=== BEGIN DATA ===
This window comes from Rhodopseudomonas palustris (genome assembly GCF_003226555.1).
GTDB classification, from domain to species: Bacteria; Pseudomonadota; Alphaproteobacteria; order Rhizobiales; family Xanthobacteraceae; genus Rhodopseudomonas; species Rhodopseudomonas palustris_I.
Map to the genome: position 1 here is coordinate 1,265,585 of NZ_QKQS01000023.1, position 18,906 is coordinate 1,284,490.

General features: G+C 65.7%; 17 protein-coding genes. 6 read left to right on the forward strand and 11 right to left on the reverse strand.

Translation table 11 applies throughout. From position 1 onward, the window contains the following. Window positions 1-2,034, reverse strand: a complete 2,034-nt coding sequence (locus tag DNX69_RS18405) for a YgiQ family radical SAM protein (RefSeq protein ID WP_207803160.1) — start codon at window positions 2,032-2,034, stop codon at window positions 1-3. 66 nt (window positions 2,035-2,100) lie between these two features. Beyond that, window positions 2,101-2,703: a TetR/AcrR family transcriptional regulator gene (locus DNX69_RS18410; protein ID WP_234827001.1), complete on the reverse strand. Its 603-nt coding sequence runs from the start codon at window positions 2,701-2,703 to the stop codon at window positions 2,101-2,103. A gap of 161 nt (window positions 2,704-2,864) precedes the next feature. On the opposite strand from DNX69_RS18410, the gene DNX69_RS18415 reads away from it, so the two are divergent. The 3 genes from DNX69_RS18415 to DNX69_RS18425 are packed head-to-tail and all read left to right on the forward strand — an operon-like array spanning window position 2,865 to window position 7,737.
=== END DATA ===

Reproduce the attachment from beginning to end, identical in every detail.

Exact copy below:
This window comes from Rhodopseudomonas palustris (genome assembly GCF_003226555.1).
GTDB classification, from domain to species: Bacteria; Pseudomonadota; Alphaproteobacteria; order Rhizobiales; family Xanthobacteraceae; genus Rhodopseudomonas; species Rhodopseudomonas palustris_I.
Map to the genome: position 1 here is coordinate 1,265,585 of NZ_QKQS01000023.1, position 18,906 is coordinate 1,284,490.

General features: G+C 65.7%; 17 protein-coding genes. 6 read left to right on the forward strand and 11 right to left on the reverse strand.

Translation table 11 applies throughout. From position 1 onward, the window contains the following. Window positions 1-2,034, reverse strand: a complete 2,034-nt coding sequence (locus tag DNX69_RS18405) for a YgiQ family radical SAM protein (RefSeq protein ID WP_207803160.1) — start codon at window positions 2,032-2,034, stop codon at window positions 1-3. 66 nt (window positions 2,035-2,100) lie between these two features. Beyond that, window positions 2,101-2,703: a TetR/AcrR family transcriptional regulator gene (locus DNX69_RS18410; protein ID WP_234827001.1), complete on the reverse strand. Its 603-nt coding sequence runs from the start codon at window positions 2,701-2,703 to the stop codon at window positions 2,101-2,103. A gap of 161 nt (window positions 2,704-2,864) precedes the next feature. On the opposite strand from DNX69_RS18410, the gene DNX69_RS18415 reads away from it, so the two are divergent. The 3 genes from DNX69_RS18415 to DNX69_RS18425 are packed head-to-tail and all read left to right on the forward strand — an operon-like array spanning window position 2,865 to window position 7,737.